Above is the new Canon Powershot-N camera, an interesting camera as it’s designed as an any-way-up camera, due to the square nature of the camera (although the screen only tilts upwards and technically it’s not quite square!). The any-way-up operation is achieved by two rings around the lens, one acting as the zoom ring, and the other the shutter button. Unless the information displayed on the screen also spins though, I suspect the majority of pictures will still be taken with the camera in the conventional position.
However, instead of including a GPS module within the camera (as Canon started to on their higher end models last year), they have used the WiFi link that you can establish between the camera and your smartphone or tablet (iOS and Android only supported) to feed the camera with the gps location information from the smartphone / tablet instead. This WiFi link also allows you to easily transfer the pictures to your device, and then onwards onto Social Media sites, and photo sharing sites (the Canon Image Gateway offers 10GB of personal storage, and the software has a direct upload to Facebook option, but I suspect once the picture is on the smartphone / tablet there will be plenty of ways of getting the picture onto other sites via the OS or specific applications for those sites). To top off the range of new features, the device can be charged via USB (historically Canon cameras have needed the battery to be removed and placed into a charger, so providing in camera charging is also something I’m glad to see).
With a 8x optical zoom, a 12.1MP CMOS sensor, and only measuring 78.6 x 60.2 x 29.3 mm (when lens retracted), yet still supporting Full HD video recording, this is an interesting new device which will be available in Black or White when it’s released in April around £270.
For completeness, I should mention that this same GPS integration is available on a range of other new Canon products announced this week (the Canon IXUS 140 and Canon PowerShot 3500IS in particular), in fact, what’s interesting is that you may not even need to maintain the link throughout the day whilst shooting your pictures, as Canon say “At the end of each day, Wi-Fi can be activated to pair the captured images on the camera with the location data recorded from the smartphone.”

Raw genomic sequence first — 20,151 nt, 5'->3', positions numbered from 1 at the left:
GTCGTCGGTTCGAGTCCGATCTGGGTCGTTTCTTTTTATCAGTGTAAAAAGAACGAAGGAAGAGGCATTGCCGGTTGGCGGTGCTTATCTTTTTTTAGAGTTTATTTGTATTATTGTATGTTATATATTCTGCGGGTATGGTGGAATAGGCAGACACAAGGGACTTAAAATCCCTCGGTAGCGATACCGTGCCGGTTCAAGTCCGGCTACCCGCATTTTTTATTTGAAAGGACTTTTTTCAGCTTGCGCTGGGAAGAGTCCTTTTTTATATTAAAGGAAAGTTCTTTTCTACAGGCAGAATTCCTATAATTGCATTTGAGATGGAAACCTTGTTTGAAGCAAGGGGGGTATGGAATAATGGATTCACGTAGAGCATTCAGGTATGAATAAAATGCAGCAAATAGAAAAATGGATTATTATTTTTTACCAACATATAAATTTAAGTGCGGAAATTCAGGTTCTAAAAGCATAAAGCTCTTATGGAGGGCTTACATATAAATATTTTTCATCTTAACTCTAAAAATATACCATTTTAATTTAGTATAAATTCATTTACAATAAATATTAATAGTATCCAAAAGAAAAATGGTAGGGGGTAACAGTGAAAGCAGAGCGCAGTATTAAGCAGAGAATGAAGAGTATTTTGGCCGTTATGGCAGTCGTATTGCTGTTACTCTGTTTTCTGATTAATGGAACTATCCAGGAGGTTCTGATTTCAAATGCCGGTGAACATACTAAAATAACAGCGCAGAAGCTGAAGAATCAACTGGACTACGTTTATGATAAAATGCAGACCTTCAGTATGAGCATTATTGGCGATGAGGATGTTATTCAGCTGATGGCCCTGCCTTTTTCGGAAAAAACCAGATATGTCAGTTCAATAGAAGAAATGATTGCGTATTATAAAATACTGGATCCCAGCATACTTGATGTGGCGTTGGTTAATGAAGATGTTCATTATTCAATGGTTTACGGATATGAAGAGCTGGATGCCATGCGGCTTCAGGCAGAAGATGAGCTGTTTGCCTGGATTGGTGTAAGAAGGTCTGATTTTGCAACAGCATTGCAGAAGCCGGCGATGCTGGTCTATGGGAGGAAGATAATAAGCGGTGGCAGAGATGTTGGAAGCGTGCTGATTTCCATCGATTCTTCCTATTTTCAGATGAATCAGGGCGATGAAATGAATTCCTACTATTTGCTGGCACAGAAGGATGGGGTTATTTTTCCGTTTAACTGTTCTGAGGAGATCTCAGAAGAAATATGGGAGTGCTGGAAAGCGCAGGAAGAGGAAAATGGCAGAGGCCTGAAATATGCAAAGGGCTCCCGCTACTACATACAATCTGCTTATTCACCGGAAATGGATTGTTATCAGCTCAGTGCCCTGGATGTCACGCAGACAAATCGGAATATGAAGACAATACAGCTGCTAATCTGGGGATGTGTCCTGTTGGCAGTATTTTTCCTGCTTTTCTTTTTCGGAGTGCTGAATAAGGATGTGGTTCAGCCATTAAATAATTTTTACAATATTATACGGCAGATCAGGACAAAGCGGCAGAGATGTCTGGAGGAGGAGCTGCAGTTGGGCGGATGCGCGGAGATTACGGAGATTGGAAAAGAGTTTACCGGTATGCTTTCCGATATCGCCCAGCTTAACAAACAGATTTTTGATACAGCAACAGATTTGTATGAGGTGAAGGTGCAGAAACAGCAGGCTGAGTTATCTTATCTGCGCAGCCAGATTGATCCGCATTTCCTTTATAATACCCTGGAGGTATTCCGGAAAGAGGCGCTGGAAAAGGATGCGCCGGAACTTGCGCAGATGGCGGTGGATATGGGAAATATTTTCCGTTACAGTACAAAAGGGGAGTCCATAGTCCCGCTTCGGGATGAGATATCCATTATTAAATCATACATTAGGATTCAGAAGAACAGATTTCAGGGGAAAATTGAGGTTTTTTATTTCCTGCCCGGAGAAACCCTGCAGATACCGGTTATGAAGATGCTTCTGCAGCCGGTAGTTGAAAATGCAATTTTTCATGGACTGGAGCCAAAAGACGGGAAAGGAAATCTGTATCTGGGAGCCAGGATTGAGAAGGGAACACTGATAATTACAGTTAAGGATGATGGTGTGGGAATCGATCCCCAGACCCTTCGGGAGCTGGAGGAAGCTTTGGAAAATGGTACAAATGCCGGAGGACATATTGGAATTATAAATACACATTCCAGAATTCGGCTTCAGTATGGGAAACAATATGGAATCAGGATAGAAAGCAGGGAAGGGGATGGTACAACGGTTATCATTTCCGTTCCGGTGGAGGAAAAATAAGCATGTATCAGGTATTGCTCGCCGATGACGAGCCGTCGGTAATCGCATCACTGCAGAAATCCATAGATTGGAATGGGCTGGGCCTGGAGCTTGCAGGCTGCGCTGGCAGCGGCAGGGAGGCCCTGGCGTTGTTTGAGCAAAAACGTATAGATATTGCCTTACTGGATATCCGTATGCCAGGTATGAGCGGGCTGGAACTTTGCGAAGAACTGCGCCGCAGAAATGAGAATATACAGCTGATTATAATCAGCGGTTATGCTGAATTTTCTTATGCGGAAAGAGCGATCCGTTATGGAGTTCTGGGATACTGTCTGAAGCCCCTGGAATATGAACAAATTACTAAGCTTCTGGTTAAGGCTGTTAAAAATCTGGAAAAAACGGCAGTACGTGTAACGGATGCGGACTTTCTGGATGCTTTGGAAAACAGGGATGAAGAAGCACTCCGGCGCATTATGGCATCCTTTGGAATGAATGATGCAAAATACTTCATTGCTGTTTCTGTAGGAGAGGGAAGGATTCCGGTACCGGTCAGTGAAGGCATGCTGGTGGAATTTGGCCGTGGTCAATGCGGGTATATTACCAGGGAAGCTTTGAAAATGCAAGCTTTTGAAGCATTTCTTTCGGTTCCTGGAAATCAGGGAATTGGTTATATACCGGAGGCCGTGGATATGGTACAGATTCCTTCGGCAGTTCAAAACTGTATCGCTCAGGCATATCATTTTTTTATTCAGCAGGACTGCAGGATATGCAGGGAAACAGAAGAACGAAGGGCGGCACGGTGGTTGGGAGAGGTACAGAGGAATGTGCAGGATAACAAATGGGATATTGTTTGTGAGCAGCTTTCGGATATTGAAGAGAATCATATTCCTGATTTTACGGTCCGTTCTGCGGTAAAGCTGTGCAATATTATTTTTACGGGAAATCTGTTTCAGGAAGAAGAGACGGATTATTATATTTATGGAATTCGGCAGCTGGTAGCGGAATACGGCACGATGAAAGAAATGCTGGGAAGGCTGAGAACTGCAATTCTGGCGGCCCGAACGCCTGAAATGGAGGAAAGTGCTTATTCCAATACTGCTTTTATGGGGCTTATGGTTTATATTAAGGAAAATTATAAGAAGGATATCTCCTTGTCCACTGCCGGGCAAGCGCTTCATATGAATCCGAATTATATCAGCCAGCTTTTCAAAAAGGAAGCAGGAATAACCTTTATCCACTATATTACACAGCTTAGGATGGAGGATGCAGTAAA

Also announced today are two new Garmin EDGE cycling trip recorders, the Garmin EDGE 510 and Garmin EDGE 810 cycling devices. By utilising the Garmin Mobile Connect app, these devices are capable of additionally supporting live tracking, social media sharing and real-time weather updates as well as the more traditional functions of accurately track speed, distance, time, GPS position, elevation, calories burned, ascent and descent (and supporting heart rate monitors and other ANT+ sports devices such as speed / cadence sensors). The Garmin EDGE 810 would be my preferred device, as it additionally supports the ability to load maps onto the device, which can either be obtained from Garmin or by utilising data such as that produced byat no charge for personal use.
Again limited to iOS and Android only, Garmin Mobile Connect allows these devices (via Bluetooth) to
- share all the details of their rides with friends, family and social media contacts
- allow cyclists’ friends and family to follow their races and training rides in real-time
- allow for wireless uploads of completed activities from the Edge 810/510 as soon as cyclists finish recording an activity to the Garmin Connect website
The Garmin EDGE 810 will be available in the next month or two inversions, just the unit for £380, the unit plus a heart rate monitor and a speed / cadence sensor for £430, or the unit will the sensors and a data card loaded with European maps for £480.
Back to the original point; a couple of years ago we all wanted each and every device to come with a SIM card slot to allow us to connect it to the Internet, but unlike tablets, devices such as these aren’t going to be used every day of the year, or even every month, and suddenly the cost of the additional hardware support and maintaining a mobile phone contract for them does seem a burden, so by allowing them to connect to the internet via an existing mobile device suddenly makes a lot more sense, and with many of the UK mobile networks offering unlimited data offerings (whether or not these devices would fall foul of no-tethering clauses in contracts I’m not sure; for many of the functions, the devices are simply getting information to and from the smartphone, as opposed to direct onward internet access), then I can see devices like these becoming more common, and integration between different gadgets really taking off.
Having said that, with only iOS and Android support in both ranges of devices at launch, it is starting to look like other OSes (Windows Phone, BlackBerry 10 etc.) could potentially lose even more market share once people start buying other connected devices for use whilst out and about and need their smartphone to support those peripheral devices.